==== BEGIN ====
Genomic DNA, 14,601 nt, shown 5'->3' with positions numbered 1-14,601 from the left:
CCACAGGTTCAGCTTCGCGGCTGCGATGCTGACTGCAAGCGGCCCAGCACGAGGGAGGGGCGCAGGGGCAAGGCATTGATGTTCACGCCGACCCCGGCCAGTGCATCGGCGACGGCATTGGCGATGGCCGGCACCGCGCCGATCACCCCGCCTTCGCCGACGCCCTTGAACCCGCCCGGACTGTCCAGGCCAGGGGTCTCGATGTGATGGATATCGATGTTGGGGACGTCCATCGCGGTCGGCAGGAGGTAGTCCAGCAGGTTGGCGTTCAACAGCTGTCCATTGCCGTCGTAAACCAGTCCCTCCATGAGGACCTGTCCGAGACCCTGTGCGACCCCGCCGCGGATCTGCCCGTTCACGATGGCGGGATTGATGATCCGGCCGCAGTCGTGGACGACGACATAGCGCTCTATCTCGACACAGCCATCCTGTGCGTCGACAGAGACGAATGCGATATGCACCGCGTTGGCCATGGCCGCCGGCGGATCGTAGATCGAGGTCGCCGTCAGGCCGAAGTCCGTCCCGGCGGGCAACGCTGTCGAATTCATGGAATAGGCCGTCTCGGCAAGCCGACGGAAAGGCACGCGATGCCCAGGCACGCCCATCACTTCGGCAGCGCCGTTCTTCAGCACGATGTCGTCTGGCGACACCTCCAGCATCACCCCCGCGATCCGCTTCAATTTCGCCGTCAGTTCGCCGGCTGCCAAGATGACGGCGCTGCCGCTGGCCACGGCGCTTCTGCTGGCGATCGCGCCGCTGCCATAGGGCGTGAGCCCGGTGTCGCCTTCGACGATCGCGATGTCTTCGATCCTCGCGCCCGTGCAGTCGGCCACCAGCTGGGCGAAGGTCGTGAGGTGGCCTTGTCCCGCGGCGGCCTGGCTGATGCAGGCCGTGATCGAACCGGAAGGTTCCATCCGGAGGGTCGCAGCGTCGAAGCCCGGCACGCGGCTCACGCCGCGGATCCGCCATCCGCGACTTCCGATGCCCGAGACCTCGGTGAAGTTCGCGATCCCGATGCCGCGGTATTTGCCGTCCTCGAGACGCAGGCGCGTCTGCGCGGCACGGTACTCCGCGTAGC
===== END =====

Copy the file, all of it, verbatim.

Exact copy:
Genomic DNA, 14,601 nt, shown 5'->3' with positions numbered 1-14,601 from the left:
CCACAGGTTCAGCTTCGCGGCTGCGATGCTGACTGCAAGCGGCCCAGCACGAGGGAGGGGCGCAGGGGCAAGGCATTGATGTTCACGCCGACCCCGGCCAGTGCATCGGCGACGGCATTGGCGATGGCCGGCACCGCGCCGATCACCCCGCCTTCGCCGACGCCCTTGAACCCGCCCGGACTGTCCAGGCCAGGGGTCTCGATGTGATGGATATCGATGTTGGGGACGTCCATCGCGGTCGGCAGGAGGTAGTCCAGCAGGTTGGCGTTCAACAGCTGTCCATTGCCGTCGTAAACCAGTCCCTCCATGAGGACCTGTCCGAGACCCTGTGCGACCCCGCCGCGGATCTGCCCGTTCACGATGGCGGGATTGATGATCCGGCCGCAGTCGTGGACGACGACATAGCGCTCTATCTCGACACAGCCATCCTGTGCGTCGACAGAGACGAATGCGATATGCACCGCGTTGGCCATGGCCGCCGGCGGATCGTAGATCGAGGTCGCCGTCAGGCCGAAGTCCGTCCCGGCGGGCAACGCTGTCGAATTCATGGAATAGGCCGTCTCGGCAAGCCGACGGAAAGGCACGCGATGCCCAGGCACGCCCATCACTTCGGCAGCGCCGTTCTTCAGCACGATGTCGTCTGGCGACACCTCCAGCATCACCCCCGCGATCCGCTTCAATTTCGCCGTCAGTTCGCCGGCTGCCAAGATGACGGCGCTGCCGCTGGCCACGGCGCTTCTGCTGGCGATCGCGCCGCTGCCATAGGGCGTGAGCCCGGTGTCGCCTTCGACGATCGCGATGTCTTCGATCCTCGCGCCCGTGCAGTCGGCCACCAGCTGGGCGAAGGTCGTGAGGTGGCCTTGTCCCGCGGCGGCCTGGCTGATGCAGGCCGTGATCGAACCGGAAGGTTCCATCCGGAGGGTCGCAGCGTCGAAGCCCGGCACGCGGCTCACGCCGCGGATCCGCCATCCGCGACTTCCGATGCCCGAGACCTCGGTGAAGTTCGCGATCCCGATGCCGCGGTATTTGCCGTCCTCGAGACGCAGGCGCGTCTGCGCGGCACGGTACTCCGCGTAGC